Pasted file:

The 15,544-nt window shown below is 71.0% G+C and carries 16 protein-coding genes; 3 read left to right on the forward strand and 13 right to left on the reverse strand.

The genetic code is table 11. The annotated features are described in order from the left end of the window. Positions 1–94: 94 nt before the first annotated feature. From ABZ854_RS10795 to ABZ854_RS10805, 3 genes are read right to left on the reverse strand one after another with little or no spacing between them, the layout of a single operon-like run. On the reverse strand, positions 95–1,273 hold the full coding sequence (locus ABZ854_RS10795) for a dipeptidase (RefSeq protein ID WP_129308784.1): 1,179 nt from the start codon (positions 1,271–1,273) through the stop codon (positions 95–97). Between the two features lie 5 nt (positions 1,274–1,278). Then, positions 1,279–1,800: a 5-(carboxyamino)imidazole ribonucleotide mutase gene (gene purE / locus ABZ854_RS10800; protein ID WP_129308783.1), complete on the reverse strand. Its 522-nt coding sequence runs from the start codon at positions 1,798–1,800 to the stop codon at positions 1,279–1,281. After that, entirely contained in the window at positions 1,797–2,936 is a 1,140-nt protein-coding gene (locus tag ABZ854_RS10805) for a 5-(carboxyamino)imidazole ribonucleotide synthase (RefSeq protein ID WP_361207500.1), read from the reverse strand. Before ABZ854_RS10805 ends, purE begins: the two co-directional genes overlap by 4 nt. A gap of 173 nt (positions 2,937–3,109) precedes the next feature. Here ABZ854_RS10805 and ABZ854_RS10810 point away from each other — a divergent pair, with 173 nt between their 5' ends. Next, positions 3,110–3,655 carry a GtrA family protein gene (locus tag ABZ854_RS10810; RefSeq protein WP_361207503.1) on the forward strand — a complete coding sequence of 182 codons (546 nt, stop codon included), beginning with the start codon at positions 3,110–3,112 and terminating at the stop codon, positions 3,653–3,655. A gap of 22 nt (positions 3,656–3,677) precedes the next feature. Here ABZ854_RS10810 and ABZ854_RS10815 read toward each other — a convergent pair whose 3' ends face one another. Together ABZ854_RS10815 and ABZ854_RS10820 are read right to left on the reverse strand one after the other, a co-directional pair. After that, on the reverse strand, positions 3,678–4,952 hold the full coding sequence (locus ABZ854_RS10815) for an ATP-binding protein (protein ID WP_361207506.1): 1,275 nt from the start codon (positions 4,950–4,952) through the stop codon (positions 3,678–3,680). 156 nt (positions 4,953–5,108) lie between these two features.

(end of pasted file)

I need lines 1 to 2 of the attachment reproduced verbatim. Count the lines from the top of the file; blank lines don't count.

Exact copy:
The 15,544-nt window shown below is 71.0% G+C and carries 16 protein-coding genes; 3 read left to right on the forward strand and 13 right to left on the reverse strand.

The genetic code is table 11. The annotated features are described in order from the left end of the window. Positions 1–94: 94 nt before the first annotated feature. From ABZ854_RS10795 to ABZ854_RS10805, 3 genes are read right to left on the reverse strand one after another with little or no spacing between them, the layout of a single operon-like run. On the reverse strand, positions 95–1,273 hold the full coding sequence (locus ABZ854_RS10795) for a dipeptidase (RefSeq protein ID WP_129308784.1): 1,179 nt from the start codon (positions 1,271–1,273) through the stop codon (positions 95–97). Between the two features lie 5 nt (positions 1,274–1,278). Then, positions 1,279–1,800: a 5-(carboxyamino)imidazole ribonucleotide mutase gene (gene purE / locus ABZ854_RS10800; protein ID WP_129308783.1), complete on the reverse strand. Its 522-nt coding sequence runs from the start codon at positions 1,798–1,800 to the stop codon at positions 1,279–1,281. After that, entirely contained in the window at positions 1,797–2,936 is a 1,140-nt protein-coding gene (locus tag ABZ854_RS10805) for a 5-(carboxyamino)imidazole ribonucleotide synthase (RefSeq protein ID WP_361207500.1), read from the reverse strand. Before ABZ854_RS10805 ends, purE begins: the two co-directional genes overlap by 4 nt. A gap of 173 nt (positions 2,937–3,109) precedes the next feature. Here ABZ854_RS10805 and ABZ854_RS10810 point away from each other — a divergent pair, with 173 nt between their 5' ends. Next, positions 3,110–3,655 carry a GtrA family protein gene (locus tag ABZ854_RS10810; RefSeq protein WP_361207503.1) on the forward strand — a complete coding sequence of 182 codons (546 nt, stop codon included), beginning with the start codon at positions 3,110–3,112 and terminating at the stop codon, positions 3,653–3,655. A gap of 22 nt (positions 3,656–3,677) precedes the next feature. Here ABZ854_RS10810 and ABZ854_RS10815 read toward each other — a convergent pair whose 3' ends face one another. Together ABZ854_RS10815 and ABZ854_RS10820 are read right to left on the reverse strand one after the other, a co-directional pair. After that, on the reverse strand, positions 3,678–4,952 hold the full coding sequence (locus ABZ854_RS10815) for an ATP-binding protein (protein ID WP_361207506.1): 1,275 nt from the start codon (positions 4,950–4,952) through the stop codon (positions 3,678–3,680). 156 nt (positions 4,953–5,108) lie between these two features.